The Boston shows were , as usual, both productive and exhausting.
I purchased several "mystery bookplates" and hope you recognize some of them.
.The John Kobler bookplate shown below will go with my group about threats and warnings.
Here is some biographical information about the owner:
" John Kobler worked for various news organizations as a reporter before editing the crime reportage of PM, a 1940s New York tabloid. In World War II he was a civilian intelligence officer posted to North Africa, Italy and France. He returned to freelance for The New Yorker, Colliers, Vanity Fair and The Saturday Evening Post. His first book, published in 1938, was "The Trial of Ruth Snyder and Judd Gray" about a notorious 1927 murder case. "Some Like It Gory"  and "Afternoon in the Attic"  were collections of essays about bizarre crimes and creepy characters. His best-known book was "Capone: The Life and World of Al Capone", a biography published in 1971 and reissued in 1992"
Does anyone out there know who the woodcut artist CS might be?
This is mystery bookplate #1 . I suspect it is European and I can't make out the owner's last name.
This is Mystery Bookplate#2
I think it might be from the library of John R. Bockstoce , an Arctic historian and archaeologist and I will contact him to confirm my suspicions.
11/19/2012 -Mystery #2 Solved
Dear Mr. Jaffe:
If I remember correctly, my bookplate was designed and
manufactured by Leo Wyatt in the U.K. in the 1970s.
Best wishes, John Bockstoce
This is mystery bookplate #3
This one inch square bookplate was sent to me by fellow collector Edith A. Rights.. I've written to her to see if she has any information about the owner(s) who I believe are Else and Edgar Hermann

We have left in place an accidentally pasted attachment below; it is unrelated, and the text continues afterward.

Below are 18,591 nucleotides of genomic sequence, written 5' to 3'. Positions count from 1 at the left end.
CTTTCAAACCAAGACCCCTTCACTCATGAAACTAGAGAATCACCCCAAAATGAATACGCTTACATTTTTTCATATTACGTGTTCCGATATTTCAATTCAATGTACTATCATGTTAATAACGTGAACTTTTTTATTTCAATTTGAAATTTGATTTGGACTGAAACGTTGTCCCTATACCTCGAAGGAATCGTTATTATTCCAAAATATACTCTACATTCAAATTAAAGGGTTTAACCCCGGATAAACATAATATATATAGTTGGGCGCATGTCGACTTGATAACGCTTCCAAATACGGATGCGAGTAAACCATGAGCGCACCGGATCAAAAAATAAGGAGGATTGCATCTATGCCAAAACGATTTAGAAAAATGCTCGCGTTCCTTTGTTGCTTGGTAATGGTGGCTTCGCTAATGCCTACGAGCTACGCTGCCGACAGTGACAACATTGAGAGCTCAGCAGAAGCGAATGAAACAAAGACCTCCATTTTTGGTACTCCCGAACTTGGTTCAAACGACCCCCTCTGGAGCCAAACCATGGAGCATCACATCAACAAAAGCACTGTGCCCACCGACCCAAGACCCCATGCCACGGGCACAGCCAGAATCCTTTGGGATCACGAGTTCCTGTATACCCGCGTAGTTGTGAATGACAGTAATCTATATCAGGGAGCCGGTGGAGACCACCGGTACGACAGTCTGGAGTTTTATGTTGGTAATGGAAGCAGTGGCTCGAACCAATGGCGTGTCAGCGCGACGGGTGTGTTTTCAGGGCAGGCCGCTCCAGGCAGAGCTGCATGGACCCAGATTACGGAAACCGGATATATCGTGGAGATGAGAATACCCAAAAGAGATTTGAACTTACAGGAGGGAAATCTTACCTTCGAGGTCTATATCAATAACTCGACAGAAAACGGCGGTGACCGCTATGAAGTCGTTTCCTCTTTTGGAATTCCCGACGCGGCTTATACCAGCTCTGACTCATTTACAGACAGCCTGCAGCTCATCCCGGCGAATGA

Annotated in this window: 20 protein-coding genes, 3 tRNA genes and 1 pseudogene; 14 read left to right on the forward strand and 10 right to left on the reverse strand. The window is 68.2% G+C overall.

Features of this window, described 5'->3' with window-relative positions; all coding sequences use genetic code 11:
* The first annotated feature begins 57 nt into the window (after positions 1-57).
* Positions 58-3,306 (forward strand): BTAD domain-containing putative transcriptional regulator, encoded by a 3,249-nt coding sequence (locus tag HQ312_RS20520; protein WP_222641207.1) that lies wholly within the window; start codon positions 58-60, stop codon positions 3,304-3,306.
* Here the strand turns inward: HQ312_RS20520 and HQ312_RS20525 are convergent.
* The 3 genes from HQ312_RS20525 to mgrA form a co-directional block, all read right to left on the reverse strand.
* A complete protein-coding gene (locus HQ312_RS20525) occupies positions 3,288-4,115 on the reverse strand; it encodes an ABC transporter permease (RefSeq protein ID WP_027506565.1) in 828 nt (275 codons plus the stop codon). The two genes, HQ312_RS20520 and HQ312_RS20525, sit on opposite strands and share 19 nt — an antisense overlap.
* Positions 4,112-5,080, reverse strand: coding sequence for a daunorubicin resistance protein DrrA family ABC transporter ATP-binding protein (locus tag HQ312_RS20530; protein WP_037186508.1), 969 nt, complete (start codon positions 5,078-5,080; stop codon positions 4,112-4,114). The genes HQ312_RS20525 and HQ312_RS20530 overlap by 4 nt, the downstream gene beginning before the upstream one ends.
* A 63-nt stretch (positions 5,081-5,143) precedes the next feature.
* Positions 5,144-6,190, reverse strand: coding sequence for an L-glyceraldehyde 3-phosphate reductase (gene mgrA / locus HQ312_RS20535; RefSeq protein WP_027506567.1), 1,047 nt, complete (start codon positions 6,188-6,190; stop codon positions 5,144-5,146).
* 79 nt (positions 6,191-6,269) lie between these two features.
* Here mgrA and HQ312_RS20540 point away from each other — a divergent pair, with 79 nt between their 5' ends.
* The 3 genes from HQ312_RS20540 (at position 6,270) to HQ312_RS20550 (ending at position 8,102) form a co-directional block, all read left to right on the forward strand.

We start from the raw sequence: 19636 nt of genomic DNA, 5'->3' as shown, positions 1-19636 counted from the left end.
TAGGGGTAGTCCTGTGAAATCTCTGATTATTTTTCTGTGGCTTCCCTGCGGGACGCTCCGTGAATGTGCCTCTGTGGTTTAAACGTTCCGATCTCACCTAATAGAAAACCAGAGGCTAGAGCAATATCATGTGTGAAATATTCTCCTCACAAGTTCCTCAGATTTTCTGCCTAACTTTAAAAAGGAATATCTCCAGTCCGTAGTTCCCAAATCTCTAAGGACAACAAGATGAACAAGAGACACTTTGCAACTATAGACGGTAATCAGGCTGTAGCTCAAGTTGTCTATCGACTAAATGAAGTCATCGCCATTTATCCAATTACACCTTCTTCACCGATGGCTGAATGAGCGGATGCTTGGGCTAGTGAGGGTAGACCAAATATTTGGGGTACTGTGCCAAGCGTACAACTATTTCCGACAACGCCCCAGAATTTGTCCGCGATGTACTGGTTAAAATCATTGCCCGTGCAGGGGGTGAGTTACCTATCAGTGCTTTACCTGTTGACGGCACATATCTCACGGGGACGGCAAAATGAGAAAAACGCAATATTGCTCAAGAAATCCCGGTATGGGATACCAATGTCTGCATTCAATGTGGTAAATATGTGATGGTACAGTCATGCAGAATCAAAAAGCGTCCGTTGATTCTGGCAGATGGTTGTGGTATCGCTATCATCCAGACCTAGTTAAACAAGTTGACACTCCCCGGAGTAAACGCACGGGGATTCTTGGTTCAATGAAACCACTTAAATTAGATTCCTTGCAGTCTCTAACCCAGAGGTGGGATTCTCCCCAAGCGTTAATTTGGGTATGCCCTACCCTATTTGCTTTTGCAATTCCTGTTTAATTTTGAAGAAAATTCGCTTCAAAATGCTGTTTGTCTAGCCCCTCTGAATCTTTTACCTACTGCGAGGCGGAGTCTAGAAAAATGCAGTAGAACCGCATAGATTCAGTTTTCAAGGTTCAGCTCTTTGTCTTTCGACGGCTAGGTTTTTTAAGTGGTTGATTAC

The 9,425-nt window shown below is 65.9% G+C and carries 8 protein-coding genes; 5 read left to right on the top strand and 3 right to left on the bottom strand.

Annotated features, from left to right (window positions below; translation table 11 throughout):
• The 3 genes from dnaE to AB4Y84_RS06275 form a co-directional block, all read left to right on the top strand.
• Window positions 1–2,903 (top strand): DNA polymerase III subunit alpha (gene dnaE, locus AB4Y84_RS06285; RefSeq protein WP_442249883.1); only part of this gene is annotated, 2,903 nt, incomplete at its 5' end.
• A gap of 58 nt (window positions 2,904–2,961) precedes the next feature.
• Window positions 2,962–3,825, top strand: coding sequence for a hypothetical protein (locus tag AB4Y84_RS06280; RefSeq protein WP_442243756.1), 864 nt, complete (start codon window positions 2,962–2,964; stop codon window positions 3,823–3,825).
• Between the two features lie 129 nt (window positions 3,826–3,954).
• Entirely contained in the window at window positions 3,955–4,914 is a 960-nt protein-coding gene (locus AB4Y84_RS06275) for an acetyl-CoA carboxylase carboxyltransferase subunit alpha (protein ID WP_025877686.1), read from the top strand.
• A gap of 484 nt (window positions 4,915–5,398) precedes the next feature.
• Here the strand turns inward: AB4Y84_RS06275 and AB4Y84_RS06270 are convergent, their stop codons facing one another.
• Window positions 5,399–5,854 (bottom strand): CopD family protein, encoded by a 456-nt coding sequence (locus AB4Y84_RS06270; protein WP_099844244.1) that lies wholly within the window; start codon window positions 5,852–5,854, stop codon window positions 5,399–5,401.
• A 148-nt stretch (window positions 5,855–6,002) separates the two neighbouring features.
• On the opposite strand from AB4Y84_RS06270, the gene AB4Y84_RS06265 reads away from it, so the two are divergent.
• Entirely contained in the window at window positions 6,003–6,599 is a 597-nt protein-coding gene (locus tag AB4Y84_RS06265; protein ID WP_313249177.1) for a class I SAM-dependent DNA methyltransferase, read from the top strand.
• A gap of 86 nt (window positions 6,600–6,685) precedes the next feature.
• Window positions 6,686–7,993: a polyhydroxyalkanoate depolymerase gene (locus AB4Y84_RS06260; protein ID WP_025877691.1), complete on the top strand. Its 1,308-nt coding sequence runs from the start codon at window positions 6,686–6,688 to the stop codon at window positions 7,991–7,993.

This is Mystery bookplate #4
I purchased this yesterday at the show.
A previous collector made the following notation:
Received from the artist Mr.James Guthrie, The Pear Tree Press. Flansham,
near Bognor, Sussex ,England.
The plate is dated 1919 and I do not see Guthrie’s cypher.
In the 1936 American Society of Bookplate Collectors and Designner's Yearbook a Guthrie checklist (page 28) indicates that a 1929
color plate was designed for William Maurice.
Do you know anything about this plate? Was it done by Guthrie ?
Mystery #4 solved By Fellow Collector Anthony Pincott
your recent blog, Lew, you sought to name the artist of the William Maurice
plate with its nude woman modestly draped in seaweed. There is what seems to be
a two-letter signature (which defeats me) above the date 1919. Having some
similarity of treatment with poet Walter de la Mare’s exlibris, it cries out JJ
Guthrie, and in October 1919 issue of The Bookplate Magazine (edited by
Guthrie) I find it illustrated with the caption “Bookplate adapted from D.
Maclise, R.A., by James Guthrie” preceding a 3-page essay by Guthrie on the
naked figure in bookplates. As the standard symbol of Ireland in the 18th
century, and with the rise of Romantic nationalism, the harp was increasingly
personified in its winged-maiden form as a female symbol of Erin (Ireland) and
her struggle for political independence. The song ‘The Origin of the
Harp’, written by Irish poet Thomas Moore (1779-1852) and first published in
the third number of his Irish Melodies in 1810, described the harp as
metamorphosed out of the body and long flowing hair draped over the arm of a
bare-breasted nymph marooned in a sea-cave. Abandoned by her lover, she weeps.
So in allegory, linked to the harp, she represents broken-hearted Eire whose
land and freedom have been taken. Moore’s imagery inspired paintings and other
illustrations by artists including Robert Fagan and Daniel Maclise (see
http://en.wikipedia.org/wiki/Daniel_Maclise). Thus it is the latter’s
supercharged kitsch-erotic painting bearing this same title ‘The Origin of
the Harp’ (painted and first exhibited in 1842, and now in the collection of
Manchester City Art Gallery) that is the acknowledged precursor of Guthrie’s
William Maurice bookplate.
That's about all for this posting.
If you have any mystery bookplates and need assistance with identification send your scan to